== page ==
Cell to cell communication is critical for the survival of an organism. Cells can communicate through a process called signal transduction pathway. When sending a signal, different molecules, such as hormones, can bind to a receptor on or inside the cell membrane, leading to chemical reactions in the cell ultimately reaching the target. Cells use a second messenger to transmit these messages.
This article will be discussing the different types of receptors, focusing specifically on dopamine receptors, the different types of dopamine receptors, and what function each receptor has. The article will also go into different illnesses and medications that target these receptors. The dopamine receptors affect many various functions, ranging from hypertension and hormonal regulation to voluntary movement and reward.
There are many different types of signaling receptors in the human body, with the majority being the G-protein coupled receptors (GPCRs). GPCRs have an intracellular C-terminus and an extracellular N-terminus. GPCRs are also known as the seven-pass transmembrane proteins; this is because the receptor consists of seven sequential helices that cross the transmembrane, allowing the receptor to correctly insert into the cell membrane and couple with the G protein. This coupling permits the receptor to modulate signaling cascades. The dopamine receptor is a type of G-protein coupled receptor. Dopamine receptors can also act through G-protein independent mechanisms such as ion channel interactions.
Dopamine is a monoamine catecholamine neurotransmitter and hormone. It binds to the dopamine receptor, and depending on the type of receptor, has many different functions. Dopamine receptors are mostly present in the central nervous system.
Dopamine receptors play an essential role in daily life functions. This hormone and its receptors affect movement, emotions and the reward system in the brain.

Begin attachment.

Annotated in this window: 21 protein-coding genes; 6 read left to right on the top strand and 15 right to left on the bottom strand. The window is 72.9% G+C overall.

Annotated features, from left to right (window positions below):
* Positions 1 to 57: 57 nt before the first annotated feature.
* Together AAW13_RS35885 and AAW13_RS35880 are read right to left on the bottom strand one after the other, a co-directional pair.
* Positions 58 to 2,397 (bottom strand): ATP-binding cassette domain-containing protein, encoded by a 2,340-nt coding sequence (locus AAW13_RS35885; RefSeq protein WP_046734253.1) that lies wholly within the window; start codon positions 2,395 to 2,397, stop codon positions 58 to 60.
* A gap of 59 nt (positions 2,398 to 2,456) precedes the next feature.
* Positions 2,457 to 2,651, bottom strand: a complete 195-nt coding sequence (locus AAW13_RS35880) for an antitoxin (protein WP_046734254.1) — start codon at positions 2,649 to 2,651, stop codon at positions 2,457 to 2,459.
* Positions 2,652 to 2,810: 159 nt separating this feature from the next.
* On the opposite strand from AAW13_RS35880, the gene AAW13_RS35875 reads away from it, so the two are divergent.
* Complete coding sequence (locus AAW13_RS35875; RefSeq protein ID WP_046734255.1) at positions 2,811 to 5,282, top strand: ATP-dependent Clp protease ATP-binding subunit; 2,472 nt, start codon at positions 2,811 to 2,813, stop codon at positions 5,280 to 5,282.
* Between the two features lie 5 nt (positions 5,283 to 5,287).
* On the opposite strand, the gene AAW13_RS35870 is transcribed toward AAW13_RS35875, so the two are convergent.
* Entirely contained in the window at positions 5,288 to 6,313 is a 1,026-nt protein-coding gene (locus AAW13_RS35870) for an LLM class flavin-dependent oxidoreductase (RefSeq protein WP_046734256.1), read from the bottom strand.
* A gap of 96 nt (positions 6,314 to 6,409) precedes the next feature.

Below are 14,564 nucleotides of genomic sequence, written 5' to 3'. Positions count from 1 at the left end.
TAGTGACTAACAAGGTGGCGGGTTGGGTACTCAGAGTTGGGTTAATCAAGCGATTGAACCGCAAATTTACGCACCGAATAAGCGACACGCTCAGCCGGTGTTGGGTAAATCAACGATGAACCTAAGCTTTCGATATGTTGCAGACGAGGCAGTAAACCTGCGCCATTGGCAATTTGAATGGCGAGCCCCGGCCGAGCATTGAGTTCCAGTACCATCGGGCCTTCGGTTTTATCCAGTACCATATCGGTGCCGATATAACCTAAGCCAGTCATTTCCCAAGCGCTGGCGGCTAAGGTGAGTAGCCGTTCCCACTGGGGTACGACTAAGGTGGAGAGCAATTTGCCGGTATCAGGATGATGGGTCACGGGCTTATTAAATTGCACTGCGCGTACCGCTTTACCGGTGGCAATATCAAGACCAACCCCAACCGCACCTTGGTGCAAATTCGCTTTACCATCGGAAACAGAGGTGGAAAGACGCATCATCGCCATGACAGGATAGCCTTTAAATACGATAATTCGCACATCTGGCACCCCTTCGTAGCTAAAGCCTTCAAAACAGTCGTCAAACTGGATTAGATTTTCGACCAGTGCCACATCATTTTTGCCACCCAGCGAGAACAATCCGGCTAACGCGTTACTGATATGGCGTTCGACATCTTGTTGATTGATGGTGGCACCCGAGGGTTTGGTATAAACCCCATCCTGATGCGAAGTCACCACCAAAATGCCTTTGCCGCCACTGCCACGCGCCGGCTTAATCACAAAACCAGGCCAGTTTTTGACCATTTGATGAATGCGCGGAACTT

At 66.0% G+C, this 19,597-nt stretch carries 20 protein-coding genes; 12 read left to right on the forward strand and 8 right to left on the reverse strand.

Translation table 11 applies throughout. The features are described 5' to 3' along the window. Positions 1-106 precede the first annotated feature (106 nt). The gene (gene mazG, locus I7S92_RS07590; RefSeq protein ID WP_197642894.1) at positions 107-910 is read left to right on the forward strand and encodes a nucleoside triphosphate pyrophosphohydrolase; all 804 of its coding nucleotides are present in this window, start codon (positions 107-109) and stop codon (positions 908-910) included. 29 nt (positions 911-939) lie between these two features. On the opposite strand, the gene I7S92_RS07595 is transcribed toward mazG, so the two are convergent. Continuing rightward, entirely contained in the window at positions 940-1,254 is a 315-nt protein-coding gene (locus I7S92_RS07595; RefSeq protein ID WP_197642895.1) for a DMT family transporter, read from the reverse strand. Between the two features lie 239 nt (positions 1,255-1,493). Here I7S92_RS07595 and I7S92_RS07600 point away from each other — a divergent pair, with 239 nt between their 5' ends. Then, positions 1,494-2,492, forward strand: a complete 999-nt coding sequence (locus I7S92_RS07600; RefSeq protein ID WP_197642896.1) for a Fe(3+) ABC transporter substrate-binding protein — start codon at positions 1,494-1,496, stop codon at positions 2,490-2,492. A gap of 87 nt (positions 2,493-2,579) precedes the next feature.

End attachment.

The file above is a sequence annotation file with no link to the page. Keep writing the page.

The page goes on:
Dopamine receptors are expressed in the central nervous system, specifically in the hippocampal dentate gyrus and subventricular zone. Dopamine receptors are also expressed in the periphery, more prominently in kidney and vasculature,
There are five types of dopamine receptors, which include D1, D2, D3, D4, and D5. Each receptor has a different function.
The function of each dopamine receptor:
The five different dopamine receptors can subdivide into two categories. D1 and D5 receptors group together, and D2, D3, D4 are together in a separate subgrouping.
D1 and D5 receptors couple to G stimulatory sites and activate adenylyl cyclase. The activation of adenylyl cyclase leads to the production of the second messenger cAMP, which leads to the production of protein kinase A (PKA) which leads to further transcription in the nucleus.
D2 through D4 receptors couple to G inhibitory sites, which inhibit adenylyl cyclase and activate K+ channels.
The D1 receptor is the most abundant out of the five in the central nervous system, followed by D2, then D3, D5 and least abundant is D4. D1 receptors help regulate the development of neurons when the dopamine hormone binds to it.
D1 and D5 receptors have high density in the striatum, nucleus accumbens, olfactory bulb, and substantia nigra. These receptors are essential in regulating the reward system, motor activity, memory, and learning. D1 and D5 receptors, along with stimulating adenyl cyclase, also activate phospholipase C, which leads to the induction of intracellular calcium release and activation of protein kinase C. Protein kinase C is a calcium-dependent protein kinase. Calcium is also involved in modulating neurotransmitter release by exocytosis. D1 and D5 receptors are also involved in the kidney by inhibiting Na/K ATPase through PKA and PKC pathways. In the kidney, these receptors correlate with an increase in electrolyte excretion and renal vasodilation.
D2, D3, and D4 receptors are expressed mainly in the striatum, as well as the external globus pallidus, core of nucleus accumbens, hippocampus, amygdala, and cerebral cortex. These receptors also affect the postsynaptic receptor-medicated extrapyramidal activity. D2-D4 receptors are important in the signaling for the survival of human dopamine neurons and neuronal development.
Many different diseases involve increased or decreased dopamine leading to different effects. The two primary conditions discussed here along with the pharmacology targeting dopamine receptors are Parkinson disease and schizophrenia.
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